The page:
4th International Conference on Neurology and Brain Disorders

November 19-21, 2020 | Rome, Italy

Holiday Inn Rome Aurelia
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Rome, Italy
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November 19-21, 2020 | Rome, Italy

Guy Massicotte

Speaker for Neurology Conference 2020 - Guy Massicotte
Guy Massicotte
Trois-Rivières University, Canada
Title : Acid Ceramidase Inhibition Evokes Tau Hyperphosphorylation in Rat Hippocampal Slices: Contribution of NMDA Receptors


Tau proteins help maintaining the structure of a neuron, including tiny tube-like structures called microtubules, which deliver nutrients throughout cells. However, when hyperphosphorylated, these proteins can become toxic for neurons by forming tangles in the hippocampus; one important region of the brain early affected by Alzheimer’s disease. Researchers believe that therapies capable to limit Tau phosphorylation in the hippocampus may reduce tangle formation and ultimately intervene in the development of Alzheimer’s disease and other Tau-related disorders. High ceramides levels were previously associated with premature neuronal cells in several model systems reproducing different neuropathological disorders.  Consequently, we have assessed here the influence of ceramide production on Tau phosphorylation in the hippocampus with a focus on the influence of NMDA subtype of glutamate receptors.

Methods and Results - Transverse rat hippocampal slices were prepared with a McIlwain tissue chopper, placed on a nylon mesh in a liquid-gas interface chamber and treated for a period of 3 hours with an acid ceramidase inhibitor (ACI). We observed here that rat hippocampal slices exhibit increased N-methyl-D-aspartate (NMDA) receptor-mediated field excitatory postsynaptic potentials in hippocampal synapses after ACI treatment. From a biochemical perspective, we observed that Tau phosphorylation at the Ser262 epitope was highly increased in hippocampal slices pre-incubated with the ACI, an effect totally prevented by the global NMDA receptor antagonist D/L(-)-2-amino-5-phosphonovaleric acid (AP-5) and the GluN2B (but not the GluN2A) receptor antagonist RO25-6981. On the other hand, preincubation of hippocampal slices with the compound KN-62, an inhibitor known to interfere with calcium/calmodulin-dependent protein kinase II (CaMKII), totally abolished the effect of ACI on Tau phosphorylation at Ser262 epitopes. Collectively, these results provide experimental evidence that ceramides play an important role in regulating Tau hyperphosphorylation in the hippocampus via a mechanism dependent on GluN2B receptor subunits and CaMKII activation. Our results suggest a new target for Tau dephosphorylation and provide an insight into the potential therapeutic effects of brain ceramidase in Alzheimer’s disease and other Tau-related pathologies.Acknowledgements - This work was supported by the Canadian Research Chair in Molecular Neuropharmacology (Michel Cyr) and by the National Sciences and Engineering Council of Canada (Guy Massicotte).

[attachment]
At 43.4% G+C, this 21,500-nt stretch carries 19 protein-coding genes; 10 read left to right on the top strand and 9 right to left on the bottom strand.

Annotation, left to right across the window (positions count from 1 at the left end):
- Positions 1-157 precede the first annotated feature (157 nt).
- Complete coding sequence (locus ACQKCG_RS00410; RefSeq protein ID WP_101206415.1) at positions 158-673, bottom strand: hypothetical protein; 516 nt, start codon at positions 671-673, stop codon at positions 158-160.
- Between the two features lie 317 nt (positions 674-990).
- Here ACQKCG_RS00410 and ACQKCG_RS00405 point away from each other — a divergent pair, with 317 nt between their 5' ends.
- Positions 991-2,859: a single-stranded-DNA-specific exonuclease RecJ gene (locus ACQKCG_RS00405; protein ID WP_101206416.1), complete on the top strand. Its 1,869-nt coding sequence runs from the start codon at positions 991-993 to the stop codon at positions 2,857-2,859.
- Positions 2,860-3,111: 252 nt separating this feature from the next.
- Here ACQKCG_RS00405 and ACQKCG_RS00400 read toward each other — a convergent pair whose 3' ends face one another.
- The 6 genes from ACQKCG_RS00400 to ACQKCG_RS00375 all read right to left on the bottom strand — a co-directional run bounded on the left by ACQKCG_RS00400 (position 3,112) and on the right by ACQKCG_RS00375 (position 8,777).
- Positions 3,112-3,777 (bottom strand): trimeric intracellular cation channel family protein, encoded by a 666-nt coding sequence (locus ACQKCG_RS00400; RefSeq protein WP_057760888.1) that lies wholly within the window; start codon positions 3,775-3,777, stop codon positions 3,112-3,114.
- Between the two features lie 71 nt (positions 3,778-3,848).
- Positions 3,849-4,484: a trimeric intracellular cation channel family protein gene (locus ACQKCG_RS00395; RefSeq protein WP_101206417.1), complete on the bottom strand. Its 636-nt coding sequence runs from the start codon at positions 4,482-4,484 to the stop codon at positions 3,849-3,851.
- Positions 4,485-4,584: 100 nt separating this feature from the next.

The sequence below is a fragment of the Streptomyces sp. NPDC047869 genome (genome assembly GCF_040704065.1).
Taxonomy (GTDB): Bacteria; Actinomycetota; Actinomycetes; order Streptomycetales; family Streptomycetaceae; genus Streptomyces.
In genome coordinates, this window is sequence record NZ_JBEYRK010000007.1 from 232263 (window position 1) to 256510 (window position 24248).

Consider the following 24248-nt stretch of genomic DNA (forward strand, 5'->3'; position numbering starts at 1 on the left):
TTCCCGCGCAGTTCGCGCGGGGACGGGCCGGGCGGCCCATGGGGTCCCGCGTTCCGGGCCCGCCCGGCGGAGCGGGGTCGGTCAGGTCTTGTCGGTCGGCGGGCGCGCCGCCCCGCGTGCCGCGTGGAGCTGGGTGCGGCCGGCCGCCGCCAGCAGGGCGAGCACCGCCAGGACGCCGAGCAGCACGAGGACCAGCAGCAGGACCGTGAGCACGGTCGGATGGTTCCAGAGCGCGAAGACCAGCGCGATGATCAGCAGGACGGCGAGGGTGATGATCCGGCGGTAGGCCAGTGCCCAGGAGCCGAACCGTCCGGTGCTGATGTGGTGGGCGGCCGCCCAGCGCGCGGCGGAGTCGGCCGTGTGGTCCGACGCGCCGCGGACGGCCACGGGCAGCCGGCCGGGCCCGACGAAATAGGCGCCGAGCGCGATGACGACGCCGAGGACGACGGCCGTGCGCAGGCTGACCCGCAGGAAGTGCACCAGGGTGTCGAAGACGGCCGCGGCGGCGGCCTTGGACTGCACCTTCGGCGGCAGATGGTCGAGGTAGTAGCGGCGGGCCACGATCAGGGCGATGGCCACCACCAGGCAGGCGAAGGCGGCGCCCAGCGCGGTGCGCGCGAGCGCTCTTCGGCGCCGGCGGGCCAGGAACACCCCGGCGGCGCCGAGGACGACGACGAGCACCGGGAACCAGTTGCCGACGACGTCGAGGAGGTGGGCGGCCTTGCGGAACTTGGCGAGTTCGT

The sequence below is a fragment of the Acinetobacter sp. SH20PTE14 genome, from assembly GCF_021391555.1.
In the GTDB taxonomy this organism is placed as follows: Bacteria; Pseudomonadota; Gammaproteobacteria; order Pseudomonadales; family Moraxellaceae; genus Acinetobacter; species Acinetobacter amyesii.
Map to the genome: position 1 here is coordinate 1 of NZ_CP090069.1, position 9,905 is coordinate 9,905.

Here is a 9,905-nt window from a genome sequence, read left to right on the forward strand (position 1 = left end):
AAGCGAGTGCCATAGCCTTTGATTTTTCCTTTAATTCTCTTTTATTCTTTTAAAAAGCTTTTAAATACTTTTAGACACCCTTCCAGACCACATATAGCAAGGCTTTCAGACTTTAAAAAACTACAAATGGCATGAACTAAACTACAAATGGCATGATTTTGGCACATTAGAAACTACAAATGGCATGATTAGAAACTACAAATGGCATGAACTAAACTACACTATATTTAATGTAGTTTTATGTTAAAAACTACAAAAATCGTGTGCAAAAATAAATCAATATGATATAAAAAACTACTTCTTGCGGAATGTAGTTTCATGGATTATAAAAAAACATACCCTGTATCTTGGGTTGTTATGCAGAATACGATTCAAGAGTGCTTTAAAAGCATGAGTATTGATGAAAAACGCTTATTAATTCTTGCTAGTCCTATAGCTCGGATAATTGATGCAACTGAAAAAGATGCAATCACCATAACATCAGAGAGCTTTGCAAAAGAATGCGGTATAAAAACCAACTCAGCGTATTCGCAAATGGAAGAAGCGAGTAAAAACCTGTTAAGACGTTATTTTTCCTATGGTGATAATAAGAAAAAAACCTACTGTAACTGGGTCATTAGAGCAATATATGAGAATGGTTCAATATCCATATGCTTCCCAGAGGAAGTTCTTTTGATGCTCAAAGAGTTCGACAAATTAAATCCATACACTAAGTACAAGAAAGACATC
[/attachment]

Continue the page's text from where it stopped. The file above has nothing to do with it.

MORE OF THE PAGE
Audience Take Away:

Tau-related pathologies are extremely common in the central nervous of patients suffering with Alzheimer’s disease. For many scientists, avoiding brain cells from developing hyperphosphorylated Tau could eventually prevent Alzheimer’s from robbing people of their minds. The audience will learn from this presentation that high ceramide levels may be responsible for inducing Tau hyperphosphorylation in the brain. The molecular target presented to the audience will focus on the potential implication of NMDA receptors and the protein kinase CaMKII. Guy Massicotte and his colleagues will propose that ceramidase overexpression may eventually protect the human brain against Alzheimer’s disease pathology by slowing-down Tau hyperphosphorylation, secretion and aggregation.


Dr. Guy Massicotte earned a Ph.D. in Clinical Sciences form the University of Montréal (1988). He completed a post-doctoral training at UC Irvine in neurobiology under the supervision of Professor Michel Baudry. Full professor in human physiology at the University of Québec, Dr. Massicotte is investigating the role of lipids in learning and memory and ceramide derivatives in premature ageing.  He is the author of 80 publications, some being published in top-quality journals such as Nature, PNAS (USA), FASEB Journal, Diabetes, Neuroscience and Biobehavioral Reviews.